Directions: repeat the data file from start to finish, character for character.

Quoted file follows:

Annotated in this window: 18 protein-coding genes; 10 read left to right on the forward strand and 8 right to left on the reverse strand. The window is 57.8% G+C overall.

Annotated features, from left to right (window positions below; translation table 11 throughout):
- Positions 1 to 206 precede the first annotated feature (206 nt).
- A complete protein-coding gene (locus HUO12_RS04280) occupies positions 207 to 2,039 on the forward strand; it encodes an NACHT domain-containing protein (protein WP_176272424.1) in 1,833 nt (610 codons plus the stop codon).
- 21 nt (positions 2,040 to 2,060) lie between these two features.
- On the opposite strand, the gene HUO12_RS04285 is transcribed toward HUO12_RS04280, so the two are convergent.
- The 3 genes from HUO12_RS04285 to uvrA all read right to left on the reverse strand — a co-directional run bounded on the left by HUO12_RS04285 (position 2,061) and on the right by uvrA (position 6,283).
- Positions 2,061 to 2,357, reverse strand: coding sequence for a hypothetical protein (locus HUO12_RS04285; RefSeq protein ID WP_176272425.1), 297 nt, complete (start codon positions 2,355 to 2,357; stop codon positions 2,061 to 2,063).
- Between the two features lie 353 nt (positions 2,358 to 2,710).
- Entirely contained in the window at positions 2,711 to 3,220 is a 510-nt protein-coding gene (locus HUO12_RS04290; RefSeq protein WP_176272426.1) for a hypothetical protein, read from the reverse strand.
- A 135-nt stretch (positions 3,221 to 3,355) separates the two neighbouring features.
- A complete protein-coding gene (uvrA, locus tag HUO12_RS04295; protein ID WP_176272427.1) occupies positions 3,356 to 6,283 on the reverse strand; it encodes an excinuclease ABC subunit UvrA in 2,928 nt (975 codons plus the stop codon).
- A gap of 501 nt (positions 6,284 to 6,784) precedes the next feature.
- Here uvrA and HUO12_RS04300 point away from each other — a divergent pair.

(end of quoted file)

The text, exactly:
Annotated in this window: 18 protein-coding genes; 10 read left to right on the forward strand and 8 right to left on the reverse strand. The window is 57.8% G+C overall.

Annotated features, from left to right (window positions below; translation table 11 throughout):
- Positions 1 to 206 precede the first annotated feature (206 nt).
- A complete protein-coding gene (locus HUO12_RS04280) occupies positions 207 to 2,039 on the forward strand; it encodes an NACHT domain-containing protein (protein WP_176272424.1) in 1,833 nt (610 codons plus the stop codon).
- 21 nt (positions 2,040 to 2,060) lie between these two features.
- On the opposite strand, the gene HUO12_RS04285 is transcribed toward HUO12_RS04280, so the two are convergent.
- The 3 genes from HUO12_RS04285 to uvrA all read right to left on the reverse strand — a co-directional run bounded on the left by HUO12_RS04285 (position 2,061) and on the right by uvrA (position 6,283).
- Positions 2,061 to 2,357, reverse strand: coding sequence for a hypothetical protein (locus HUO12_RS04285; RefSeq protein ID WP_176272425.1), 297 nt, complete (start codon positions 2,355 to 2,357; stop codon positions 2,061 to 2,063).
- Between the two features lie 353 nt (positions 2,358 to 2,710).
- Entirely contained in the window at positions 2,711 to 3,220 is a 510-nt protein-coding gene (locus HUO12_RS04290; RefSeq protein WP_176272426.1) for a hypothetical protein, read from the reverse strand.
- A 135-nt stretch (positions 3,221 to 3,355) separates the two neighbouring features.
- A complete protein-coding gene (uvrA, locus tag HUO12_RS04295; protein ID WP_176272427.1) occupies positions 3,356 to 6,283 on the reverse strand; it encodes an excinuclease ABC subunit UvrA in 2,928 nt (975 codons plus the stop codon).
- A gap of 501 nt (positions 6,284 to 6,784) precedes the next feature.
- Here uvrA and HUO12_RS04300 point away from each other — a divergent pair.